Published online by Cambridge University Press: 07 December 2009
Influenza A and B viruses are RNA viruses and belong to the family Myxoviridae. The RNA genome is split into eight segments, which allows the influenza A strains to exchange genetic information with each other giving rise to new strains all the time.
Both influenza A and B viruses have got two important surface proteins, namely haemagglutinin (H), which is responsible for attaching the virus to the cell surface, and neuraminidase (N). These two proteins are used in the nomenclature of strains (e.g. H2N3 and H5N1).
Some influenza A strains infect other animals such as birds and pigs. Infections can spread from these animals to humans, sometimes causing an outbreak. We are most familiar with H5 (haemagglutinin type 5) and H7 (haemagglutinin type 7) strains transmitting from birds to humans. Usually, these infections are associated with single cases or clusters of cases in humans. There is always the fear that these avian viruses will mutate, becoming muchmore infectious to humans and causing a worldwide pandemic.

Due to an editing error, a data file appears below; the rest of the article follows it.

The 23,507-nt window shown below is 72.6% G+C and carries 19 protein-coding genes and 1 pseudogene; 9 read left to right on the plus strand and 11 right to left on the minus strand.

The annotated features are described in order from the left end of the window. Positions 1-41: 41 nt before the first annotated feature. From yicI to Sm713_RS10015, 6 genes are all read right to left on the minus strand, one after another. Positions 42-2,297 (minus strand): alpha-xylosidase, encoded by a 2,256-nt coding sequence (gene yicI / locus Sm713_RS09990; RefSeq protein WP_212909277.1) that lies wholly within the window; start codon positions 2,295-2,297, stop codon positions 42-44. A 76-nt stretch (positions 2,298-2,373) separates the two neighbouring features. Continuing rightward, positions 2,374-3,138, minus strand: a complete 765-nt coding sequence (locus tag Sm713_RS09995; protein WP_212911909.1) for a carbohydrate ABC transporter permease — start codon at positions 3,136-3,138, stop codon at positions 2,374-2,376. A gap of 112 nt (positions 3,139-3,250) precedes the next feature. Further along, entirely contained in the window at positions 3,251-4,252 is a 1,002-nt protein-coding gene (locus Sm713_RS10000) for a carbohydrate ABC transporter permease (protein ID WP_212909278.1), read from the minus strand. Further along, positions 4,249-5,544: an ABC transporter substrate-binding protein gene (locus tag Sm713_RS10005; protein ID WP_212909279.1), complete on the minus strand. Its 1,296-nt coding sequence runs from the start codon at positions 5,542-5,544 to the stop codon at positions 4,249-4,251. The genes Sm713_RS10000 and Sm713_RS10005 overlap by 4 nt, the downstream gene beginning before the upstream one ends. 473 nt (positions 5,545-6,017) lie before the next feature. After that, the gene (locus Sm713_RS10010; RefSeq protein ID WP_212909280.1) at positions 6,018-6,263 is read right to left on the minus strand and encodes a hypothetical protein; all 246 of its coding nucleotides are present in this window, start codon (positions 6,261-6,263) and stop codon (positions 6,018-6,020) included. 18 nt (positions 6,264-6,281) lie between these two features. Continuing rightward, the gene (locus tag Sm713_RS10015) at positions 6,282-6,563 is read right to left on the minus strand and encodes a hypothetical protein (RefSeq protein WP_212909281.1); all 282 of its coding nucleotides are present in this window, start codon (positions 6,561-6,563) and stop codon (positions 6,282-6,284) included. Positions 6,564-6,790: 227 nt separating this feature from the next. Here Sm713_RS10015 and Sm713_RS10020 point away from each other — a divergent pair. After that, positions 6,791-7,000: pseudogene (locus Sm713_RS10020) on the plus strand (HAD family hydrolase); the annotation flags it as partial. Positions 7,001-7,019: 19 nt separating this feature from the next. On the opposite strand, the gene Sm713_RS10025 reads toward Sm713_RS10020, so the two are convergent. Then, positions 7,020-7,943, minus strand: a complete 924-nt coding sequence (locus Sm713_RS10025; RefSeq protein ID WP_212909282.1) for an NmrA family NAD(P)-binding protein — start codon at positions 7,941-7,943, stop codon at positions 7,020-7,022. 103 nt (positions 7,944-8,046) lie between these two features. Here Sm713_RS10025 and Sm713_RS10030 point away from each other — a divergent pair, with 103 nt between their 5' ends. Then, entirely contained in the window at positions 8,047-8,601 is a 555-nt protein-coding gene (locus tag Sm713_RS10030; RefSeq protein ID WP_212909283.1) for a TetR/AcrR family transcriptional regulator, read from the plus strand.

Influenza viruses are RNA viruses that mutate regularly (especially influenza Avirus). Viruses causing outbreaks one year are rarely the same as those causing outbreaks the following year. This is why the composition of influenza virus vaccines is different each year. This gradual change in RNA composition is called antigenic drift. It is thought that some new pandemics of influenza A arise because of antigenic shift, which usually occurs when two different strains of influenza A virus infect the same cell (especially in pigs, which can be infected with human strains).